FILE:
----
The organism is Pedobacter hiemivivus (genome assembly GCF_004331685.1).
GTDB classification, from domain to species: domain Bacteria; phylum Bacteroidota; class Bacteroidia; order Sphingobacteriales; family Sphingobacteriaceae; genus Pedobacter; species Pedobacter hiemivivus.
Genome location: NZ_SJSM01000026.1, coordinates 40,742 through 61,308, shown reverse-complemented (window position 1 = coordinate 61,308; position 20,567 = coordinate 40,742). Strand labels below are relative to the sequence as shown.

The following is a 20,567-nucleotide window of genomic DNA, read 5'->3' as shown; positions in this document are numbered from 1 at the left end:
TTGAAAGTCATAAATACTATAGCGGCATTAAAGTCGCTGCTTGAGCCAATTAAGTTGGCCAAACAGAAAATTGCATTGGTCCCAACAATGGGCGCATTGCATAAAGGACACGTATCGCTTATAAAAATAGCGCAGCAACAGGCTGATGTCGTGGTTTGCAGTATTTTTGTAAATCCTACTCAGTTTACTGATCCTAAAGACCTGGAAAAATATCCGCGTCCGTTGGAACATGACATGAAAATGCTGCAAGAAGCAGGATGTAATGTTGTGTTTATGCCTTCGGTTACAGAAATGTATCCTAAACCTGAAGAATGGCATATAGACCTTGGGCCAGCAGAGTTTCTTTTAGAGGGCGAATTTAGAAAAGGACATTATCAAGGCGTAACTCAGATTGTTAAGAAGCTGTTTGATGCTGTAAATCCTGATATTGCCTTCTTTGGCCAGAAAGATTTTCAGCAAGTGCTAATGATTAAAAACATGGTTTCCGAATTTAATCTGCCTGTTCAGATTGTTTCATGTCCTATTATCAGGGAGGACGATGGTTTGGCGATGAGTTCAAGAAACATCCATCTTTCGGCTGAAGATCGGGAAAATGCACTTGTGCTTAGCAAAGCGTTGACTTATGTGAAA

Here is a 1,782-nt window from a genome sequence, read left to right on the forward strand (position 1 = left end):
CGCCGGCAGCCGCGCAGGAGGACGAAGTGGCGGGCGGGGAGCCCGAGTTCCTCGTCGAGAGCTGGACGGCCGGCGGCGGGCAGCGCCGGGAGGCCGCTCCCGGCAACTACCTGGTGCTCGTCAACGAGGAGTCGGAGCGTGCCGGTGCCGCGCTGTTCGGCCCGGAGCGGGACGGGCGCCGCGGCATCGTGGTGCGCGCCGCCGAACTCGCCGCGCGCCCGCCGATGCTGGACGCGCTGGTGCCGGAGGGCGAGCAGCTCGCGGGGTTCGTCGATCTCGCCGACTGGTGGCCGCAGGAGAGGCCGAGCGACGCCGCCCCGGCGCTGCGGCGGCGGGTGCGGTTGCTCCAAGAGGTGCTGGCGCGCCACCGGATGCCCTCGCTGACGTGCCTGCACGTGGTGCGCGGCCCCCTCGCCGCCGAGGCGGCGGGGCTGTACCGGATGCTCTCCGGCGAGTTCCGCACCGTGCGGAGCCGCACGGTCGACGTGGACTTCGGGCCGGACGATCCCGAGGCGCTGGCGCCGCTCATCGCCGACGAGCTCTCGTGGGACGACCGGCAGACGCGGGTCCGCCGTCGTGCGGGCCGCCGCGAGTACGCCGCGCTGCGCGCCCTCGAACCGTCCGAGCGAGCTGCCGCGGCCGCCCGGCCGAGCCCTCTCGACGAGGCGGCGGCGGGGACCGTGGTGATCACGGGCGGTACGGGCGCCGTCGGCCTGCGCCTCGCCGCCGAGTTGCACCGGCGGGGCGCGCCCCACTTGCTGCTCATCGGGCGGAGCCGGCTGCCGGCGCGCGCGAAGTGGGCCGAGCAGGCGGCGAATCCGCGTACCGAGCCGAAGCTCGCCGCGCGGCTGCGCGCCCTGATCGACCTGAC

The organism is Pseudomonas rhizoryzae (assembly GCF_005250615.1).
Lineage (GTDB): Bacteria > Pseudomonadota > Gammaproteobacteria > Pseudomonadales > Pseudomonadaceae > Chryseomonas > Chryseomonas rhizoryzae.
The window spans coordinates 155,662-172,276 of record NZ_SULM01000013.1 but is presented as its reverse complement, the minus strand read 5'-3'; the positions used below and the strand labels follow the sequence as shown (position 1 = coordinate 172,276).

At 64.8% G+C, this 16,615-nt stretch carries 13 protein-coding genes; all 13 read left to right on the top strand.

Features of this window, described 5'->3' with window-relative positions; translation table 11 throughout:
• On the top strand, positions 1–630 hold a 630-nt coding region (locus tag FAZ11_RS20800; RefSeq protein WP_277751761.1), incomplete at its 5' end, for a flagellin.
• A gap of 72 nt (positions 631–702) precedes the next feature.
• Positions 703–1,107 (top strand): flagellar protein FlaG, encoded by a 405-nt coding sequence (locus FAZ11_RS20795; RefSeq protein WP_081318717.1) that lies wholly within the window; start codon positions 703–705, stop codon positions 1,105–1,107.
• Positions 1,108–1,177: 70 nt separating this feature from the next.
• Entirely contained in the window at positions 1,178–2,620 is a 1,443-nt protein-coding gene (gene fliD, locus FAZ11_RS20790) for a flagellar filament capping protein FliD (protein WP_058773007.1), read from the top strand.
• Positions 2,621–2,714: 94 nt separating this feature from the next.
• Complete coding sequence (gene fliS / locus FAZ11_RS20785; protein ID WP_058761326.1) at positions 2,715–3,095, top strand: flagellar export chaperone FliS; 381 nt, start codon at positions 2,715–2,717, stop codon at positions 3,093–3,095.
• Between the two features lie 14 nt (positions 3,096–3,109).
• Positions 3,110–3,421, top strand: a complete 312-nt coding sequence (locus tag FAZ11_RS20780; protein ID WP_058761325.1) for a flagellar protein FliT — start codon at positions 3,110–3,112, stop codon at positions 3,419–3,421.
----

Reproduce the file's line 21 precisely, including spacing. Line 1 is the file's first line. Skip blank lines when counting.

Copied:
• Positions 3,110–3,421, top strand: a complete 312-nt coding sequence (locus tag FAZ11_RS20780; protein ID WP_058761325.1) for a flagellar protein FliT — start codon at positions 3,110–3,112, stop codon at positions 3,419–3,421.